“In a distracted world where even undergraduates at top universities are increasingly challenged to read the kinds of books we have traditionally written, and at a moment when there seems to be widespread public doubt about whether to continue supporting the study of the past…what is the future of history?” (Cronon, 5)
After completing the readings for this week, I found myself exhausted, mentally and emotionally—is that odd? Of course I would be mentally worn out…late nights and early mornings with seminars and work in between would spell exhaustion for even the most lighthearted or easygoing individual. But the emotional exhaustion I get from reading the deluge of words and concepts we have thrown our way every week is striking. I attribute this to two things: first, that most of the readings take us all on a rollercoaster ride from dire texts heeding us to change the track we are on, to thoughts of hope and suggestions for development; second, that I am completely invested in this field. And I rationalize this investment by thinking, “This is what the field needs—people who are invested. People who care this much.” And I do.
But I digress.
I took that familiar rollercoaster ride this week in the readings, specifically between the Weinberger and Cronon readings. The Weinberger reading was actually extremely compelling. It introduced ways of thinking about “information overlaod” that I had never considered. Specifically that the notion that the newest phase in our system of knowledge—networking—is changing, even uprooting the very foundation of knowledge. The concept that limitless access to knowledge could be a negative thing seemed contradictory—isn’t that what we as historians, not to mention humans, are always trying to do? The more we know, the more we can make sense of the world around us and how it came to be. At least, in theory. Weinberger does well to dash that assurance, stating:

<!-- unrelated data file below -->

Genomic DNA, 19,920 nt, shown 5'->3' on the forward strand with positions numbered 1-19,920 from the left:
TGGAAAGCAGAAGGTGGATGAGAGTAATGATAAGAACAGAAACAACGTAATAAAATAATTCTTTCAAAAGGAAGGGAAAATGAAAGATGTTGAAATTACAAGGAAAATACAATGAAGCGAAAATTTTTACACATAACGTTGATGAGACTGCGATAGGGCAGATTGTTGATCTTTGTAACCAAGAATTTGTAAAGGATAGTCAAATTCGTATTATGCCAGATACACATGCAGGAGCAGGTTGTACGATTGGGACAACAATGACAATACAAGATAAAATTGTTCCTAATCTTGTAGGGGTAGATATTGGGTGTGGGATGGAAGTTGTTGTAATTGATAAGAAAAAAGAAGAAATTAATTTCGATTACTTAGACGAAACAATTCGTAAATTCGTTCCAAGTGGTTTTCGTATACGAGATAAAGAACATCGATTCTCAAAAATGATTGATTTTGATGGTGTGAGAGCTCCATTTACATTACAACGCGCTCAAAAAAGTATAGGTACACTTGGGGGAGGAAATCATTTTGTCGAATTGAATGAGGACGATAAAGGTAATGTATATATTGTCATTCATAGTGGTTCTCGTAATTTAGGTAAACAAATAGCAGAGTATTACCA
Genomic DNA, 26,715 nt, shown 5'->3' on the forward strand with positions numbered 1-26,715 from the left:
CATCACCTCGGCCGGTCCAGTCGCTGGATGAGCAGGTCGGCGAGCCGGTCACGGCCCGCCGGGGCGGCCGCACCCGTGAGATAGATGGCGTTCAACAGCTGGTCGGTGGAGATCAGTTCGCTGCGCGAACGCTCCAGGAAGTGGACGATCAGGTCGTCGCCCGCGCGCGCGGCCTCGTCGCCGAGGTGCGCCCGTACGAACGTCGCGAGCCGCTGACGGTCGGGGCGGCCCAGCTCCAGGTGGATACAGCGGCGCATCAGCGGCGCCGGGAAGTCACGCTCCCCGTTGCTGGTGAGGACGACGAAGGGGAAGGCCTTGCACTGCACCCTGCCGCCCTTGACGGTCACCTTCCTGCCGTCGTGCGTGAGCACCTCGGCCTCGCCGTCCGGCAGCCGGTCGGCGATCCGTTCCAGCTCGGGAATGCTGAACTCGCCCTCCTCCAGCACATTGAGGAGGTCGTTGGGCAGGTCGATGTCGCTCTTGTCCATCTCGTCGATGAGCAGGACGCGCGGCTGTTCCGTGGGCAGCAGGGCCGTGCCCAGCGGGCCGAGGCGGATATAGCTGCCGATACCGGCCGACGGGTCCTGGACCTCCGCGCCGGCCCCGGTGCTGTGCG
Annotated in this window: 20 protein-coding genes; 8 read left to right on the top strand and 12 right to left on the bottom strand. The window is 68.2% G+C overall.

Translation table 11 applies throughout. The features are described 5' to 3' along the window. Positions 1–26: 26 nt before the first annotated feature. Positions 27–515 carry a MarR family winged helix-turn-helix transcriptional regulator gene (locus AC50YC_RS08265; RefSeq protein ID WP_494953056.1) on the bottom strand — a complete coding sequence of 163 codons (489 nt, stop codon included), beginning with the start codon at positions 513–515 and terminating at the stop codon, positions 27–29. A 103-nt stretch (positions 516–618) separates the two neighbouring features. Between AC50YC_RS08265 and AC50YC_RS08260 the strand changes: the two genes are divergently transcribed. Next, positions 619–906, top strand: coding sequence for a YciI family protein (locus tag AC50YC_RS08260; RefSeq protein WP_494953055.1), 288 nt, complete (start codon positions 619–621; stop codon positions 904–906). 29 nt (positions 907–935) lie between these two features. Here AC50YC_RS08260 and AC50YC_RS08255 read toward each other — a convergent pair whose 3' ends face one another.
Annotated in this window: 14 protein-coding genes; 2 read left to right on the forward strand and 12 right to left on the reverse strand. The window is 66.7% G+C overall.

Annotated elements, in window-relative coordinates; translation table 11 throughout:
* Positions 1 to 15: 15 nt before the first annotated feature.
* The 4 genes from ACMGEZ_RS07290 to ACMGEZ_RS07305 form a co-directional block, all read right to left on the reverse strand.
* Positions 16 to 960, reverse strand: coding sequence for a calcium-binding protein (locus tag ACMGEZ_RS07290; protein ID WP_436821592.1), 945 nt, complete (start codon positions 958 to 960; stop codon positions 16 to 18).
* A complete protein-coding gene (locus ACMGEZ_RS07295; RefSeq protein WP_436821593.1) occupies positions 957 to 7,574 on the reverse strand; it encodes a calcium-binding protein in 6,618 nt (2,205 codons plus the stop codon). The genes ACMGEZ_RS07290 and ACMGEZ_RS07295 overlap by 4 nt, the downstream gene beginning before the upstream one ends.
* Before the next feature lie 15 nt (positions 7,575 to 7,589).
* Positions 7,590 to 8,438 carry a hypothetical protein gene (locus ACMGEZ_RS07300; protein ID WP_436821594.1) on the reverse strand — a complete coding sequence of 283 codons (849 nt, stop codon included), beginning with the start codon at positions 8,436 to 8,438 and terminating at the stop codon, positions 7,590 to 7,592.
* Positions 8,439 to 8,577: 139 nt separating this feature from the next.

Our new medium of knowledge is shredding our old optimism that we could all agree on facts and, having done so, could all agree on conclusions. Indeed, we have to wonder whether that old optimism was based on the limitations inherent in paper publishing: We thought we were building an unshaken house based on the foundation of facts simply because the clamorous disagreement had no public voice (41).
And with Chapters 1 through 4, Weinberger essentially shredded my optimism. What is the old saying—“we fear what we don’t understand”? Well, I don’t fully understand the capacity of this new medium of knowledge, and I think that’s Weinberger’s point. Because networking contains and shares limitless knowledge, there will be a limitless amount of “facts” and a limitless amount of “evidence” to disprove said facts. Without the filters traditionally used to determine what information was important, and what was a “fact”, the foundation upon which we have built the ideas and institutions of knowledge seems a little less solid than it used to.
Thankfully, the Cronon article swept in and saved the day. Pointing to additional issues caused by the Digital Age, such as the loss of the ability or desire of students to research or read offline, Cronon asserts that the future of history is in a desperate state. However, he also offers a substantial suggestion to alleviate the issue: storytelling. Cronon suggests a return to the basics to which anyone can relate. His point draws (though inadvertently) from the Tosh Chapter 5 and the different forms of historical writing, emphasizing the importance of the narrative. Tosh states, “…[H]istory without narrative is a non-starter. It is narrative that gives shape and direction to what would otherwise be a formless, incoherent mess…” (258). Cronon takes this thought a step further, affirming that, “From these most basic stories about the past flow myriad others. They are part of the common heritage of humanity, which is why we share their telling with everyone else who narrates the past. That is what makes them so powerful and why it is so crucial that historians never tire of telling them…”(19). With this suggestion, I think Cronon incites hope for the future of history. It is imperative to go back to basics, especially in a day and age when the quantity and access to information is inexhaustible, and when “professional boredom” and “overloads of overloads” have become the norm (Cronon, 6; Weinberger, 9).
Thanks to Cronon, I finished the readings this week on a high note. However, I am still a little uncertain about how to return to the rudimentary from the matrix of knowledge. How can we get free of the wicked world-wide-web in order to tell the stories that really matter? How can we convince others to do the same?
…I suppose I could just Google it.